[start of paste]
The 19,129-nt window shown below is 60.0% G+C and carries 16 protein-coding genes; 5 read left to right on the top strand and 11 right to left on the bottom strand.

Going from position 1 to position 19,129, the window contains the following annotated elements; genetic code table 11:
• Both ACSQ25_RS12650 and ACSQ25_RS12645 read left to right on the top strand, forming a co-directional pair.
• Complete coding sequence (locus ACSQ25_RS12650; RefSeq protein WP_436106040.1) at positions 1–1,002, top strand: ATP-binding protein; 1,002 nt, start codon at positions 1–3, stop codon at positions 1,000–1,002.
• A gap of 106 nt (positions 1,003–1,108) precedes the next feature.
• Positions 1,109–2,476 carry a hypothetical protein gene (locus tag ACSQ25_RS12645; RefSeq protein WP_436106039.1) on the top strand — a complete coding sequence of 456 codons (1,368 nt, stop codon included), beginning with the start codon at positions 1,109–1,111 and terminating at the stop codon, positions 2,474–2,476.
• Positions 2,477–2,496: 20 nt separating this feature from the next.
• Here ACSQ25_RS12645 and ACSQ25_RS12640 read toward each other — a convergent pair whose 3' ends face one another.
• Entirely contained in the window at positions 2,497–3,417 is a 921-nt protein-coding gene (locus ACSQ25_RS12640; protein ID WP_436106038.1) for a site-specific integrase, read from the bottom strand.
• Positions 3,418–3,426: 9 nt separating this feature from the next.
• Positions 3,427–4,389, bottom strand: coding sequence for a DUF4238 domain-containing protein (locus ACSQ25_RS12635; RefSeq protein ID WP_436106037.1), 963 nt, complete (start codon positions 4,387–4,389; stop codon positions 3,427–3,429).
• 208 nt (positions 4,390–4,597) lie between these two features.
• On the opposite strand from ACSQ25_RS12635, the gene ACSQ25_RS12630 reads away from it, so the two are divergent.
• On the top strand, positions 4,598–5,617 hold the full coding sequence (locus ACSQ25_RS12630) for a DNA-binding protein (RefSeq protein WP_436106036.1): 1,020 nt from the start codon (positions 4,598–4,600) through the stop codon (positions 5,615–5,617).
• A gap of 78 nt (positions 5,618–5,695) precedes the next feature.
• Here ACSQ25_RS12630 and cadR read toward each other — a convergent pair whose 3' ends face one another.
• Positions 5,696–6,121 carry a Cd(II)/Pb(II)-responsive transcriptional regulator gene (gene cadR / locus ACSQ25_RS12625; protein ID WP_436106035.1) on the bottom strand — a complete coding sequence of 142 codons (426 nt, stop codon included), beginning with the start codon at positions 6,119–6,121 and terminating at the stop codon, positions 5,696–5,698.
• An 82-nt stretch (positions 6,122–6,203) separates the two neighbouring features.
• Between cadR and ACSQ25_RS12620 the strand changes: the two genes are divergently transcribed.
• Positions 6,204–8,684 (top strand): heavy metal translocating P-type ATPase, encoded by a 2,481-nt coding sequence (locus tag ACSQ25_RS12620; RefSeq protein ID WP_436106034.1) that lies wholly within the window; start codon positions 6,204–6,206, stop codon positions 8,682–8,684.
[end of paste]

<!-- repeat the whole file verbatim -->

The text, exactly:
The 19,129-nt window shown below is 60.0% G+C and carries 16 protein-coding genes; 5 read left to right on the top strand and 11 right to left on the bottom strand.

Going from position 1 to position 19,129, the window contains the following annotated elements; genetic code table 11:
• Both ACSQ25_RS12650 and ACSQ25_RS12645 read left to right on the top strand, forming a co-directional pair.
• Complete coding sequence (locus ACSQ25_RS12650; RefSeq protein WP_436106040.1) at positions 1–1,002, top strand: ATP-binding protein; 1,002 nt, start codon at positions 1–3, stop codon at positions 1,000–1,002.
• A gap of 106 nt (positions 1,003–1,108) precedes the next feature.
• Positions 1,109–2,476 carry a hypothetical protein gene (locus tag ACSQ25_RS12645; RefSeq protein WP_436106039.1) on the top strand — a complete coding sequence of 456 codons (1,368 nt, stop codon included), beginning with the start codon at positions 1,109–1,111 and terminating at the stop codon, positions 2,474–2,476.
• Positions 2,477–2,496: 20 nt separating this feature from the next.
• Here ACSQ25_RS12645 and ACSQ25_RS12640 read toward each other — a convergent pair whose 3' ends face one another.
• Entirely contained in the window at positions 2,497–3,417 is a 921-nt protein-coding gene (locus ACSQ25_RS12640; protein ID WP_436106038.1) for a site-specific integrase, read from the bottom strand.
• Positions 3,418–3,426: 9 nt separating this feature from the next.
• Positions 3,427–4,389, bottom strand: coding sequence for a DUF4238 domain-containing protein (locus ACSQ25_RS12635; RefSeq protein ID WP_436106037.1), 963 nt, complete (start codon positions 4,387–4,389; stop codon positions 3,427–3,429).
• 208 nt (positions 4,390–4,597) lie between these two features.
• On the opposite strand from ACSQ25_RS12635, the gene ACSQ25_RS12630 reads away from it, so the two are divergent.
• On the top strand, positions 4,598–5,617 hold the full coding sequence (locus ACSQ25_RS12630) for a DNA-binding protein (RefSeq protein WP_436106036.1): 1,020 nt from the start codon (positions 4,598–4,600) through the stop codon (positions 5,615–5,617).
• A gap of 78 nt (positions 5,618–5,695) precedes the next feature.
• Here ACSQ25_RS12630 and cadR read toward each other — a convergent pair whose 3' ends face one another.
• Positions 5,696–6,121 carry a Cd(II)/Pb(II)-responsive transcriptional regulator gene (gene cadR / locus ACSQ25_RS12625; protein ID WP_436106035.1) on the bottom strand — a complete coding sequence of 142 codons (426 nt, stop codon included), beginning with the start codon at positions 6,119–6,121 and terminating at the stop codon, positions 5,696–5,698.
• An 82-nt stretch (positions 6,122–6,203) separates the two neighbouring features.
• Between cadR and ACSQ25_RS12620 the strand changes: the two genes are divergently transcribed.
• Positions 6,204–8,684 (top strand): heavy metal translocating P-type ATPase, encoded by a 2,481-nt coding sequence (locus tag ACSQ25_RS12620; RefSeq protein ID WP_436106034.1) that lies wholly within the window; start codon positions 6,204–6,206, stop codon positions 8,682–8,684.